A Toronto jury has found one man guilty and a mistrial has been declared for a second man in the slaying of Toronto millionaire and philanthropist Glen Davis.
Ivgeny (Eugene) Vorobiov was convicted Tuesday of killing Davis.
The jury could not come to a unanimous decision for Dmitri Kossyrine. His trial is now declared a mistrial.
Both men were charged with first-degree murder.
Davis was shot and killed on May 18, 2007, in an underground parking garage near Mount Pleasant Road and Eglinton Avenue East as he returned to his car after a luncheon appointment.
The garage is in the same building as the office of the World Wildlife Fund offices. Davis was an avid supporter of both WWF Canada and the Sierra Club of Canada.
Outside the courtroom Tuesday, friends of Davis told reporters they hoped justice would be served.
"It's difficult. It's very difficult. It's a long ordeal," said Peter Quinn, a long-time friend of the victim.
"We're disappointed that this isn't over, but we're glad for the progress that's been made so far."
Laurence Cohen, Kossyrine's lawyer, said the jury was deadlocked due to too much uncertainty about his client's alleged role in the murder.
"There's an issue with a lack of the Crown's evidence," he said. "The Crown would differ with that perspective, but at the end of the day, we're confident if there is another trial, we'll mount another very strong defence."
Det.-Sgt. Peter Moreira, who led the investigation into Davis's death, expressed some measure of satisfaction with the guilty verdict for one of the two accused.
"There is nothing positive about this except that there is some accountability of the actions of Ivgeny Vorobiov on May 18, 2007," he said.
Failed twice to reach unanimous verdict
Vorobiov and Kossyrine, both 33, were charged with the contract killing of 66-year-old Davis in May 2007.
The court was told that the two Richmond Hill men were hired by Davis' godson to carry out the killing.
Vorobiov testified he had gone to the parking garage to kill Davis but backed out at the last moment. He said another man —Jesse Smith — took the gun and shot the Toronto millionaire.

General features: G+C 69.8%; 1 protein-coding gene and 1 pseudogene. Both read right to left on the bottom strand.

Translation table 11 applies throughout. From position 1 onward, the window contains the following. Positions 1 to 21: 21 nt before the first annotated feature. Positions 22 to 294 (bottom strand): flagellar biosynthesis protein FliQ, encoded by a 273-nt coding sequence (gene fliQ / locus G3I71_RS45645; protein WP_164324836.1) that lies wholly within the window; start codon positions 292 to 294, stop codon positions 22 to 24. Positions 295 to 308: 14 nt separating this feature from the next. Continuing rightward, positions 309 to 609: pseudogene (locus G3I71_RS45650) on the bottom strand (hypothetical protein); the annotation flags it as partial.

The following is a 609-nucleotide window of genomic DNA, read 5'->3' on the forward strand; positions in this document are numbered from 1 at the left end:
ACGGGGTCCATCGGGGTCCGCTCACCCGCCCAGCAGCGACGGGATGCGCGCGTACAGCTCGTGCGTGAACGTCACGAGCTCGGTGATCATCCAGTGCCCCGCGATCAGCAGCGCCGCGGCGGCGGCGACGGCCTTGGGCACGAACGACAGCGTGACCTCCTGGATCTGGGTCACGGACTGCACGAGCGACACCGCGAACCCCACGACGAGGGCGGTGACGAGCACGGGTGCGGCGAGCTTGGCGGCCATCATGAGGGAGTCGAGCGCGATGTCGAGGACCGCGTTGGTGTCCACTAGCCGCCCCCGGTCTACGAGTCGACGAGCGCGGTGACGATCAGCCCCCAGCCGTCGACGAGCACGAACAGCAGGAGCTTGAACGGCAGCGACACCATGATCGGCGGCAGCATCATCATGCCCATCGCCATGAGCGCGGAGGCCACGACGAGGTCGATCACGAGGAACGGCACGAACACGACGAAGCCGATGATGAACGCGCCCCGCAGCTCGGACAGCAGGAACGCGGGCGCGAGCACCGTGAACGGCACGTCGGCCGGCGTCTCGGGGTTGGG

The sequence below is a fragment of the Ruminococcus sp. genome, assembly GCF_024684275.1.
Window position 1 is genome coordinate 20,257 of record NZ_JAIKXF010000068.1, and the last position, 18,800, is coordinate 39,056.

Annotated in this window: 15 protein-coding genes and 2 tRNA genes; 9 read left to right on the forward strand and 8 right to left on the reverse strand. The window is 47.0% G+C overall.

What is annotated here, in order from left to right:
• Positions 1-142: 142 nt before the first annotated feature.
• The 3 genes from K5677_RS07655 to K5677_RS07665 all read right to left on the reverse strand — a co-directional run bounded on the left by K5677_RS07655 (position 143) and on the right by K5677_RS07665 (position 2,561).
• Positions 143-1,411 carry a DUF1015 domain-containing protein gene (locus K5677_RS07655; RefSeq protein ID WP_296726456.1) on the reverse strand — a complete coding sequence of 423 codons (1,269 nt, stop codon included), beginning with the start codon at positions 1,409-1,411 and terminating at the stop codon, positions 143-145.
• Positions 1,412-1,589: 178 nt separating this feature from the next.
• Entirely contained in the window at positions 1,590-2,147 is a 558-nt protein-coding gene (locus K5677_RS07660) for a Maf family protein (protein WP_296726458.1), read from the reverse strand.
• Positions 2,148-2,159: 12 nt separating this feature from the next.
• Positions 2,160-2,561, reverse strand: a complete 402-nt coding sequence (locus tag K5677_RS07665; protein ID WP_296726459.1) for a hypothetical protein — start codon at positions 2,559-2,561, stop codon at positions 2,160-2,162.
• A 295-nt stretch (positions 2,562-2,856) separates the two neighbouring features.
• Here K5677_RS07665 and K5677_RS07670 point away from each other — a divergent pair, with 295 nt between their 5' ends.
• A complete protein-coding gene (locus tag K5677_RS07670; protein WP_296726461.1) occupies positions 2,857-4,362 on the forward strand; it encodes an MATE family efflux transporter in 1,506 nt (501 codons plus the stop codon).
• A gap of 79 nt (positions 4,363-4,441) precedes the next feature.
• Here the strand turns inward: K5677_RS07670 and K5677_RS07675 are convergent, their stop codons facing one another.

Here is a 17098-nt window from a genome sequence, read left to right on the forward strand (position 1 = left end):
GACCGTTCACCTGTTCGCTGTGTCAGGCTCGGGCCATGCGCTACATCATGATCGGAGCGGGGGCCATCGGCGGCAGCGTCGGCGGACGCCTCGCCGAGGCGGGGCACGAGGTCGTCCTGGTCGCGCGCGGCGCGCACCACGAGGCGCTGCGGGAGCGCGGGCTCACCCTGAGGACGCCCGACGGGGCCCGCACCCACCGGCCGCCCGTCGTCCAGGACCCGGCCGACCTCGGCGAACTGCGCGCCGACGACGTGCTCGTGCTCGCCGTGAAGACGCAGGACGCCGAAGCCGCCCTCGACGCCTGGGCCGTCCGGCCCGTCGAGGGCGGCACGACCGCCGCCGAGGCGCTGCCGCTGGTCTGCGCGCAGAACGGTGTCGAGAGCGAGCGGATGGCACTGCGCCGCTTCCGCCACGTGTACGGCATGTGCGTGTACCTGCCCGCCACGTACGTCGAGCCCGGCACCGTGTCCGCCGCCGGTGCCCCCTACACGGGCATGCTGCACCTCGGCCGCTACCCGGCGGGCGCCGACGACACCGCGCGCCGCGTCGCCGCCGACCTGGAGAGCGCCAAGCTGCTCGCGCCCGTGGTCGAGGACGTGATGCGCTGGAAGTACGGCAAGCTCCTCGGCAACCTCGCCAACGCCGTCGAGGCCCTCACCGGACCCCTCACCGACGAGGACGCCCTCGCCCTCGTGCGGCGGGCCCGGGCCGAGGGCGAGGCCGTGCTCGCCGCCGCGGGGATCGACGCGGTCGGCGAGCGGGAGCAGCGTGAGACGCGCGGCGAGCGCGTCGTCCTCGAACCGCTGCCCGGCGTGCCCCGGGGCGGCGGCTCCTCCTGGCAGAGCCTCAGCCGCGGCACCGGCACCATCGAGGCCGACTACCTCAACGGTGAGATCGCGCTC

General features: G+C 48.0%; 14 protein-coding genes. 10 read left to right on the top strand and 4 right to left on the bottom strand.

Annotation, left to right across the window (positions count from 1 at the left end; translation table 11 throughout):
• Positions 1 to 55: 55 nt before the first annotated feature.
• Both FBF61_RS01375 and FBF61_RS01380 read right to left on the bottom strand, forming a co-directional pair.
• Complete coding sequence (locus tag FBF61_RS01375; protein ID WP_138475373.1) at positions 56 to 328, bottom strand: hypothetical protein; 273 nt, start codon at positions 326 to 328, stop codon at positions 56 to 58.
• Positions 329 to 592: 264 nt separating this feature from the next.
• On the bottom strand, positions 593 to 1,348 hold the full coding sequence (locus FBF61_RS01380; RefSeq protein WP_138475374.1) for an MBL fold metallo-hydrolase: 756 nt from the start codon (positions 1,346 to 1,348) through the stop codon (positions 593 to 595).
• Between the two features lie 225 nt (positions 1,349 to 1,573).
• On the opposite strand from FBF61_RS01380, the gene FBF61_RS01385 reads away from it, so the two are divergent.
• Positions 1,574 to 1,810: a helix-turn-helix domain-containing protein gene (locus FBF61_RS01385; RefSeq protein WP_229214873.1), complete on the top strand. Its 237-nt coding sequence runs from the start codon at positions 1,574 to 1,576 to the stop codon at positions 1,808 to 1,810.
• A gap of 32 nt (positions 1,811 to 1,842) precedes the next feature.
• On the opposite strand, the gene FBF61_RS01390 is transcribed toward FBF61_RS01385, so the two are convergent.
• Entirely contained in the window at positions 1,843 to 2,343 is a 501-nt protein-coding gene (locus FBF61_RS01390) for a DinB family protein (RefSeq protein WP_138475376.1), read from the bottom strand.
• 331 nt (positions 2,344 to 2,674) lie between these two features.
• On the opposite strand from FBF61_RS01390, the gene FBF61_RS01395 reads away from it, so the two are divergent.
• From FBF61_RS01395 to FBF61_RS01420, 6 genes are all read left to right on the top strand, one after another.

Smith pleaded guilty to being an accessory after the fact to murder in an earlier trial. He was a star witness for the Crown.
Prosecutors said Kossyrine had arranged the killing, along with Davis's godson, Marshall Ross.
The jury of 10 men and two women deliberated for four days.
On Monday, they told Justice Ian Nordheimer they had reached a verdict for one of the accused, but were deadlocked on the fate of the other.
Nordheimer instructed them to try again, but they failed again to reach a unanimous verdict for both men.
On Tuesday afternoon, the judge convicted Vorobiov and then declared a mistrial for Kossyrine.
In October, Ross pleaded guilty to first-degree murder, admitting to his role in the killing.
In a statement of facts submitted to the court during the his trial, Ross said he was having financial problems when the murder plot was hatched. He thought Davis' death would bring him an influx of money because he was a well-liked relative of the multimillionaire.
That never happened.
Ross was sentenced to life in prison with no eligibility for parole for 25 years.
Vorobiov's first-degree murder conviction means he will face the same sentence of life in prison with no chance of parole for 25 years, as well as a weapons ban.
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